and indeed recuperate her health which was severly effected by that grief. In terms of women’s state of health I also found that travelling to regain, health often tied to leisure, was a very common reason for travel in the first place. This is reflected in the following passage from Clara Bromley’s travels to the Caribbean and Central America in 1853:’The following pages contain a short narrative of travel in South America, Mexico and the West Indies, undertaken by the author for the renovation of health and spirits, severely shaken by domestic losses during the preceding year. The author gladly takes this occasion of expressing her grateful sense of the kindness, courtesy, and hospitality she met with from all whom she came across during her tour”.
It is no surprise therefore that somewhere in women’s written emotional reactions to their travel experience, they recounted their state of health whilst they were on holiday. These explanation were sometimes a continuation of what they were experiencing back home, as Clara Bromley’s explanation for her travel to recuperate from ‘domestic losses’ so aptly described.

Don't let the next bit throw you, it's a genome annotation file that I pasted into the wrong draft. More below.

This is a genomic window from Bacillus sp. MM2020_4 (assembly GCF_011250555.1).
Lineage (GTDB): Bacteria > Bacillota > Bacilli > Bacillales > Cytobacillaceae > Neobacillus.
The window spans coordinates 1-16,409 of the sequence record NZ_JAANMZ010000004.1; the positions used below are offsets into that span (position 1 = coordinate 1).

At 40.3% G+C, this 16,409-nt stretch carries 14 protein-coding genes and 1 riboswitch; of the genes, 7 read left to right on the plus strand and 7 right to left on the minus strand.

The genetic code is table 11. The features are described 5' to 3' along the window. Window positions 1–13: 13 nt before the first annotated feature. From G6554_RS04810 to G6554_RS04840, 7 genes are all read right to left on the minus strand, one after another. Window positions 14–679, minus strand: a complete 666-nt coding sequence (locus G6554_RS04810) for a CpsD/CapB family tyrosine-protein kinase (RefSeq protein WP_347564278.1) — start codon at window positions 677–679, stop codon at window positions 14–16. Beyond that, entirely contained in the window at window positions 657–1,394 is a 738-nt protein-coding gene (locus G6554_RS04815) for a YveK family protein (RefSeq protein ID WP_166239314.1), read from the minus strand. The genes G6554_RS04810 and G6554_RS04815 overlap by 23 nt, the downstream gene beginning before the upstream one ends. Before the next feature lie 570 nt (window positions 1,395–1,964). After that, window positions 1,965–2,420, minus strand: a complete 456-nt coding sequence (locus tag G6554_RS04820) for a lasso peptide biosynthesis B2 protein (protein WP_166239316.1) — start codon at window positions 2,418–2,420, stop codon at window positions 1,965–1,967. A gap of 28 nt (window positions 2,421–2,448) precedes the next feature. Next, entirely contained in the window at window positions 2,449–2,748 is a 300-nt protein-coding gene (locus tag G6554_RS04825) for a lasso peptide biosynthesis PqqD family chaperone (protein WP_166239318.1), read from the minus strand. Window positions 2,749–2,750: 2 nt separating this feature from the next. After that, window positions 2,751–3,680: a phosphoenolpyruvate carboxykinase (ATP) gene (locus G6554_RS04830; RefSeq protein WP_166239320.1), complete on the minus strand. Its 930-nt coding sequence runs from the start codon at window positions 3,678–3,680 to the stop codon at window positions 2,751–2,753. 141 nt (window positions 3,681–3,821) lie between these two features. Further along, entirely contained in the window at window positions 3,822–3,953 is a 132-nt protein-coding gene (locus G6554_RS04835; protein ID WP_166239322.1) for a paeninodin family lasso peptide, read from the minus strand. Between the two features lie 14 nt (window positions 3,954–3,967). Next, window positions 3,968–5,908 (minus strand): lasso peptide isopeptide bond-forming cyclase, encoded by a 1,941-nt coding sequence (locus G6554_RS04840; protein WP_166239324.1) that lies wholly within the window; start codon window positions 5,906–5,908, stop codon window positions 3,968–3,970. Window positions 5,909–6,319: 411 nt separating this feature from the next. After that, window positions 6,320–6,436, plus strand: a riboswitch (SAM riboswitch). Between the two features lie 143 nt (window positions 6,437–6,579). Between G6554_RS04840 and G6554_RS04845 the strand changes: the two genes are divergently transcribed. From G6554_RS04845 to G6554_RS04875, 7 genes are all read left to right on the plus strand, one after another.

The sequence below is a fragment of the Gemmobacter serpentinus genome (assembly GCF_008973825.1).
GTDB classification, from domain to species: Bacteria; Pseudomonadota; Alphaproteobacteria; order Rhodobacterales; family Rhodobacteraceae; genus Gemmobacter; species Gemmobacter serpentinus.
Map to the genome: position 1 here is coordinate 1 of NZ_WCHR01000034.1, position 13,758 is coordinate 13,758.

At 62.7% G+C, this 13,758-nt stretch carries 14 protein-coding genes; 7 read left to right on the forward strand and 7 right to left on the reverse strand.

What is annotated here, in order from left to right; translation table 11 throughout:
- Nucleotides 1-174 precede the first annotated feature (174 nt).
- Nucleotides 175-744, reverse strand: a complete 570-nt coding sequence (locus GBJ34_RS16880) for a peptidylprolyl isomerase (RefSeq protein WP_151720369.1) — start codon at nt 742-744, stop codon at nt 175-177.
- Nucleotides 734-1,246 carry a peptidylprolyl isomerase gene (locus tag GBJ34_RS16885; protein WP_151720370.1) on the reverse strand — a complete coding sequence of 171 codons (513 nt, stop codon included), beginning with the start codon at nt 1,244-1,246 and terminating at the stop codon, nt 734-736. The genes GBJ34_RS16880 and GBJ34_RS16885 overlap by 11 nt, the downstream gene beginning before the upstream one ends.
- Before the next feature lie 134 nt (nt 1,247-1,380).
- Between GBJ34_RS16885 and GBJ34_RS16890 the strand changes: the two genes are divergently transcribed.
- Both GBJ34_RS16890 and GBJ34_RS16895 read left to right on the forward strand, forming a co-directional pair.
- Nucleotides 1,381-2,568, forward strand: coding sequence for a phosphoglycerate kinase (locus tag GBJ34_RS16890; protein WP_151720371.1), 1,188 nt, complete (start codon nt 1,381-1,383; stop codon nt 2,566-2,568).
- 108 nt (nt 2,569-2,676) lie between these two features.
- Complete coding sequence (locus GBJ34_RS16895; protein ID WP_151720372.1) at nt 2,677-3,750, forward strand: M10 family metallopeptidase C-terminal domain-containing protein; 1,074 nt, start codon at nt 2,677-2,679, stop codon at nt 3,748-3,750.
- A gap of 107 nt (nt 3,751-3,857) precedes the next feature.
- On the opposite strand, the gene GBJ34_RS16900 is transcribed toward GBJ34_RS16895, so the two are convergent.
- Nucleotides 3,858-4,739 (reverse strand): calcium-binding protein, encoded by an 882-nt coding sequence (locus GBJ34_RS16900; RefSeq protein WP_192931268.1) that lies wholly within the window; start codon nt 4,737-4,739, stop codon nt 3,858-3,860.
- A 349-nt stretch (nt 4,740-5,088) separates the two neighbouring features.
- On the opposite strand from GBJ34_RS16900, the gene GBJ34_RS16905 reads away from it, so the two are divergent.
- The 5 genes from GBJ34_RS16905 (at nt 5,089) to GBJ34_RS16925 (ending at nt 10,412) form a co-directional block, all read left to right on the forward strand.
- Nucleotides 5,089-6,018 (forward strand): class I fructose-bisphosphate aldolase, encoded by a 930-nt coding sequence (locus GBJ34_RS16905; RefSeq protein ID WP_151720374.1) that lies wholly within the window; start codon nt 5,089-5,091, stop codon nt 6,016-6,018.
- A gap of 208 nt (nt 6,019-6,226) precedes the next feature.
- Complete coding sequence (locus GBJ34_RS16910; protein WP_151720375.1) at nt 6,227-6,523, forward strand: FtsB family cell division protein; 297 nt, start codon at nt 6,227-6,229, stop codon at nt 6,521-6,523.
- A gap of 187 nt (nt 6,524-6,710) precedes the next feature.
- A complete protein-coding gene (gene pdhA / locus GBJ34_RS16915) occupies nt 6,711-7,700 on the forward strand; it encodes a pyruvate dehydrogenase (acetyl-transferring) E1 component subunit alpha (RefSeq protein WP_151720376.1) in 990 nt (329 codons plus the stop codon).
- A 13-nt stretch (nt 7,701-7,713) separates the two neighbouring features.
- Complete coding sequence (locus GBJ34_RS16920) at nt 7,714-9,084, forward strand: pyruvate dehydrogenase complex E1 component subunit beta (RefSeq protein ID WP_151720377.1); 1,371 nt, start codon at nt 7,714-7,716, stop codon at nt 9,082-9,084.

As these two examples show, life did not stop for these women simply because they were abroad. Today, travel brochures would have us believe just that fact. The plethora of TV Holiday advertisements we get bombarded with after Christmas, travel web sites and newspaper supplements, plead to us to take a break from life by going abroad. It is only in these times of austerity, and the cosy pro-England feel that the 2012 Jubilee celebrations and Olympics brought, that vacation suggestions now include the stay-cation or holidaying in England into our consciousness. However, even nineteenth century women found that they were enticed by early holiday advertisements, one Mrs Foote who travelled to Nicaragua in 1853-4 had ‘selected the route through Nicaragua, having been induced to do so by the glowing advertisements and verbal assurances of all the Company’s agents, who represented it to be in perfect condition for the transit of passengers’. In fact, Mrs Foote’s journey was horrendous, where she wrote about her encounter with a live volcano: ‘We were awakened in the night by the strong and suffocating smell of sulphur, and on opening the outer door found a thick shower of ashes falling continuously, and silently’.